Syria activists: 25 killed as army takes city

Syrian forces killed at least 25 people, arrested scores of others and torched more than 100 homes while seizing a northern city from rebels, activists said Friday.

The violence followed the highest level defection yet from the regime of President Bashar Assad and came while the U.S. and others called for new global efforts to push him from power.

Anti-regime activists inside Syria cited the fresh violence in dismissing the Paris meeting of the "Friends of Syria."

"I don't expect anything to come out of it, like all the other meetings," said Osama Kayal of the city of Khan Sheikhoun in north Syria. "We're sick of meetings and deadlines. We want action on the ground."

The deadly government raid on Khan Sheikhoun, a city of 80,000 along Syria's main north-south highway, showed a new determination by the regime to retake rebel-held areas.

During a visit to the city last month, an Associated Press reporter found rebels able to move freely, though the government often fired on them from a central base and a number of checkpoints on the city's edges.

Local rebels said they didn't have the firepower to face the army, but they would often attack army convoys on the highway with rocket-propelled grenades.

Kayal said Friday that government forces tried to retake the city early this week, but local fighters repelled them, destroying at least six army vehicles a killing the soldiers riding in them.

But the rebels withdrew on Wednesday when a larger force arrived, backed by attack helicopters that the rebels had no way of countering. Once inside the city, the troops set homes on fire and arrested dozens of people, Kayal said.

He said he knew of 25 people who had been killed since Wednesday. He spoke via Skype from a nearby village.

"I had to leave the city because they burned down my house," he said.

Another activist, Fadi al-Yassin, said via Skype that he had the names of 30 dead, but that many more could still be inside the city.

"It is very hard to know how many there are, because the city is now completely under the army's control," he said, adding that soldiers detained hundreds of residents and set fire to more than 100 homes.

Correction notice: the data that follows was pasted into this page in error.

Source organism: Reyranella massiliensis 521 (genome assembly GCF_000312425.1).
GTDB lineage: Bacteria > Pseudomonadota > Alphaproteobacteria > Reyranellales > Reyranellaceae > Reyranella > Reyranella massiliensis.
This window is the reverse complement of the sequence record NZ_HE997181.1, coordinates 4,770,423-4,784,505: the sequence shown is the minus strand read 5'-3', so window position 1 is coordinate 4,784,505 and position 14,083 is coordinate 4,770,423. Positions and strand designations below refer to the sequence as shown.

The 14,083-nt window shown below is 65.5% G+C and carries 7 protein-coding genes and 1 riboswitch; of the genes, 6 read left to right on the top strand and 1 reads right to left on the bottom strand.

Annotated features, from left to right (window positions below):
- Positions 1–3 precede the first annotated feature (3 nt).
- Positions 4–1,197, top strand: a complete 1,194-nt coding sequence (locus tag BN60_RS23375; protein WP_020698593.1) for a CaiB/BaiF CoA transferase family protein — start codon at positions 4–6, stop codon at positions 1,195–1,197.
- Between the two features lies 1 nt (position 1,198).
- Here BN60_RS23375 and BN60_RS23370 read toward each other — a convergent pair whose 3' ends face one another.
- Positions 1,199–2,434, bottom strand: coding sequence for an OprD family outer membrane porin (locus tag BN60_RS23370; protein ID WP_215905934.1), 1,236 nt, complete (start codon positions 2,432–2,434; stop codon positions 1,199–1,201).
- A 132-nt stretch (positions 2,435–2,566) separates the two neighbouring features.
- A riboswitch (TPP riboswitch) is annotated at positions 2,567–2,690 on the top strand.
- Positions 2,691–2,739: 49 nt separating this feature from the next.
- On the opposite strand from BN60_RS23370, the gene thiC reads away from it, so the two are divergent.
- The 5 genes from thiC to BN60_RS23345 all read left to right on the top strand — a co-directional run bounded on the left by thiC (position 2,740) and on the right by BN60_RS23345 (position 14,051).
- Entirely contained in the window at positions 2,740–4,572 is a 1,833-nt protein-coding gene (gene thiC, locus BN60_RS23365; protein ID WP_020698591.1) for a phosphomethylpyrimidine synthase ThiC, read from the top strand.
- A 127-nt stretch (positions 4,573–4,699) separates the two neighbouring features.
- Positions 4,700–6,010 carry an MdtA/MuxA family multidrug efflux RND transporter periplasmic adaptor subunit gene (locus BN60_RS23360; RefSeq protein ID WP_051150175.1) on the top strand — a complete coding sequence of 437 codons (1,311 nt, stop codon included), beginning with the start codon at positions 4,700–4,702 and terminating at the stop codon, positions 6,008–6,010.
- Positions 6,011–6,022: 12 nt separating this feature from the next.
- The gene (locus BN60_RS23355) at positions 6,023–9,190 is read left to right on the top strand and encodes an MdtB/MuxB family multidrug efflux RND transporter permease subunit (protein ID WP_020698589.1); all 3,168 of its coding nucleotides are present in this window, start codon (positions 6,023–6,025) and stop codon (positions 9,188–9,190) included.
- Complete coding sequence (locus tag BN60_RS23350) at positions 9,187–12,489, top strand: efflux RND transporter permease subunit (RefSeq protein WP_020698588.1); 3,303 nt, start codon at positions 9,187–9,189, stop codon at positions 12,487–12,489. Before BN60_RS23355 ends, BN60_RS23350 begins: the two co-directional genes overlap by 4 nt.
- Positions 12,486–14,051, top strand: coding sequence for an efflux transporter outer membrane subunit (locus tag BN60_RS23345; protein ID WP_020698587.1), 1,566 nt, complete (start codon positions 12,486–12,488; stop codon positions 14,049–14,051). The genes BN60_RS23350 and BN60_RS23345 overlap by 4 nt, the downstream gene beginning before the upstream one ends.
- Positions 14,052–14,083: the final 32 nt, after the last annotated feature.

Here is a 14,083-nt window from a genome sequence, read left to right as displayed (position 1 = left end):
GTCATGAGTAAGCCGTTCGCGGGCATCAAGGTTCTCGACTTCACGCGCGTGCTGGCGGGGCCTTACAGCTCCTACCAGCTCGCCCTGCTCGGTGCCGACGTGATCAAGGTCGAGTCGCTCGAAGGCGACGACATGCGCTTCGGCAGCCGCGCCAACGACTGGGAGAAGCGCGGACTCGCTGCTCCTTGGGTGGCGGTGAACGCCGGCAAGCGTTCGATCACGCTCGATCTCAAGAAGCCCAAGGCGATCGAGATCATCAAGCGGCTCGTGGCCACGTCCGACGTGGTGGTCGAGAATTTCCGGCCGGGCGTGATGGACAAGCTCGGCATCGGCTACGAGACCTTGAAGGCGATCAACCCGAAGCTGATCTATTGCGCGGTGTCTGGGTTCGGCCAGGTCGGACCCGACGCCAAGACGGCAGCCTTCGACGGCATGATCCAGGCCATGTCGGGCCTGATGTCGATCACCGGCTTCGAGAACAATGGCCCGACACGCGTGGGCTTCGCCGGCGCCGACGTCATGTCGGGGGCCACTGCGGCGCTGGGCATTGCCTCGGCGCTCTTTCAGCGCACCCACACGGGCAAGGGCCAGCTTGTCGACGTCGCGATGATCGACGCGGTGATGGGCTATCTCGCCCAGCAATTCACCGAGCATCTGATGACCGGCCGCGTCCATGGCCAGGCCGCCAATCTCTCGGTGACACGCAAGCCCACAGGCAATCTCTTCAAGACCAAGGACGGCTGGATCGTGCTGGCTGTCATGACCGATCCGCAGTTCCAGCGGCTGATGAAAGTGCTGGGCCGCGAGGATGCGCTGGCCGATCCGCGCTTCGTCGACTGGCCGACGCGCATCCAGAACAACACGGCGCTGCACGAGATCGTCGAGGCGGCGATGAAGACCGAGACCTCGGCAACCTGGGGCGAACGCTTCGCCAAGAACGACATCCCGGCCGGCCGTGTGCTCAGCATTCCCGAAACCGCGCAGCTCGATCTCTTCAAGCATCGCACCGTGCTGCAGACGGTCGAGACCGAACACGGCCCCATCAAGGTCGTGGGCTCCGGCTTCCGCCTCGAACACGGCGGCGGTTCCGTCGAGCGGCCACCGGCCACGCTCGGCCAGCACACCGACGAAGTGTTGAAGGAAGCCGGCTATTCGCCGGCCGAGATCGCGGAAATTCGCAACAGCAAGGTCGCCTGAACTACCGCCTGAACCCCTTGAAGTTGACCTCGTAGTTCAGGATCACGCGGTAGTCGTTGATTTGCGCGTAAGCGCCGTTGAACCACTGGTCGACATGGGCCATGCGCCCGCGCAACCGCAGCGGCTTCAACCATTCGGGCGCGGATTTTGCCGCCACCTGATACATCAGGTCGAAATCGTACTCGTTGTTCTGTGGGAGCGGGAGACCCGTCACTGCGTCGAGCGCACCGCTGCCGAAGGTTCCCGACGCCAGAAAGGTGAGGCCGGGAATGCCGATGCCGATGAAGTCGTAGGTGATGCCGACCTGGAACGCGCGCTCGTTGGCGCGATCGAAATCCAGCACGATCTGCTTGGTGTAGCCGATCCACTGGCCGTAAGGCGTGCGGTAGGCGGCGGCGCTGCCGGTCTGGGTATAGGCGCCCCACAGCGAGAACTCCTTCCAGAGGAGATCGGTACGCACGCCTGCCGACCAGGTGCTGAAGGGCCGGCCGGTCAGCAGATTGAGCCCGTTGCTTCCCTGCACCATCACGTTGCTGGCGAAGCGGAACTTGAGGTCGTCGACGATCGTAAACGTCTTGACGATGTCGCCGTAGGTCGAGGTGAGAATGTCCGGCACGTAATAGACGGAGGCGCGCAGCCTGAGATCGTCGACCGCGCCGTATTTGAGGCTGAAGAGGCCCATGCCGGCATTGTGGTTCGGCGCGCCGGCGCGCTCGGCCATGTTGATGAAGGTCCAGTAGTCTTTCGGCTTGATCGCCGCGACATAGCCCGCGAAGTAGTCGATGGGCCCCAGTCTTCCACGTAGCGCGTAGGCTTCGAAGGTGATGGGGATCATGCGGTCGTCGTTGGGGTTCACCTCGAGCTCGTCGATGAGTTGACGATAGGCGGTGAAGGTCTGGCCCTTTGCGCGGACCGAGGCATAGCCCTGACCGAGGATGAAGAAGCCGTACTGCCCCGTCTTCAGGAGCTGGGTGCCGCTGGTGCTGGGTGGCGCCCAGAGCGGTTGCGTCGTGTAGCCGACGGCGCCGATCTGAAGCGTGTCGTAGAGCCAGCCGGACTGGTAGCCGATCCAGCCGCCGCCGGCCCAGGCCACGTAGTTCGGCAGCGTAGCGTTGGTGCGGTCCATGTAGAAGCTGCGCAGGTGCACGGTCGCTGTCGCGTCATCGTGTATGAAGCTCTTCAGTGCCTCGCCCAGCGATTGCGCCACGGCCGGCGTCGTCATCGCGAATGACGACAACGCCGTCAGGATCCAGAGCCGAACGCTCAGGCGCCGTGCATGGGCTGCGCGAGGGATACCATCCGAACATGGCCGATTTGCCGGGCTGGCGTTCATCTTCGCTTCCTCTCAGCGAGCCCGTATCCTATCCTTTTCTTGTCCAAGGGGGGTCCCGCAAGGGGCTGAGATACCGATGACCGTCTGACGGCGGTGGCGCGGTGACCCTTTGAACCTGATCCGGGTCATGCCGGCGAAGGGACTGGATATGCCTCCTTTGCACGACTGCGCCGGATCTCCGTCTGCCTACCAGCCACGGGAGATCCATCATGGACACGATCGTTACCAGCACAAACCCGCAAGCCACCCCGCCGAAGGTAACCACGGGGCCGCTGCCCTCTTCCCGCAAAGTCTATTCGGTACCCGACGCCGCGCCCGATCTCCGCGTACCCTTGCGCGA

The government offensive in Khan Sheikhoun appeared to be part of a push to seize control of the highway.

The Britain-based Syrian Observatory for Human Rights reported clashes between rebels and regime troops in Maaret al-Noman, another city on the highway to the north. Two rebels and two civilians were killed in government shelling, it said, while rebels killed at least eight soldiers in an attack on a military vehicle.

The group, which relies on a network of activists inside Syria, reported shelling attacks and clashes elsewhere in the country, saying at least 38 civilians and 14 government soldiers were killed.

Activist claims could not be independently verified. The Syrian government bars most reporters from working freely in the country.

It blames the uprising on armed gangs seeking to weaken the country.

In Paris, the U.S. and its partners called for pressure on Russia and China to force Assad to step down. Those two countries have stood by Assad and protected him from sanctions by the U.N. Security Council.

At the conference, French Foreign Minister Laurent Fabius announced the defection of Brig. Gen. Manaf Tlass, a member of the elite Republican Guard and a son of a former defense minister.

He is the uprising's highest ranking defector yet, marking a blow to a regime that has largely held together in the face of the uprising.


Associated Press writers Bradley Klapper and Elaine Ganley contributed reporting from Paris.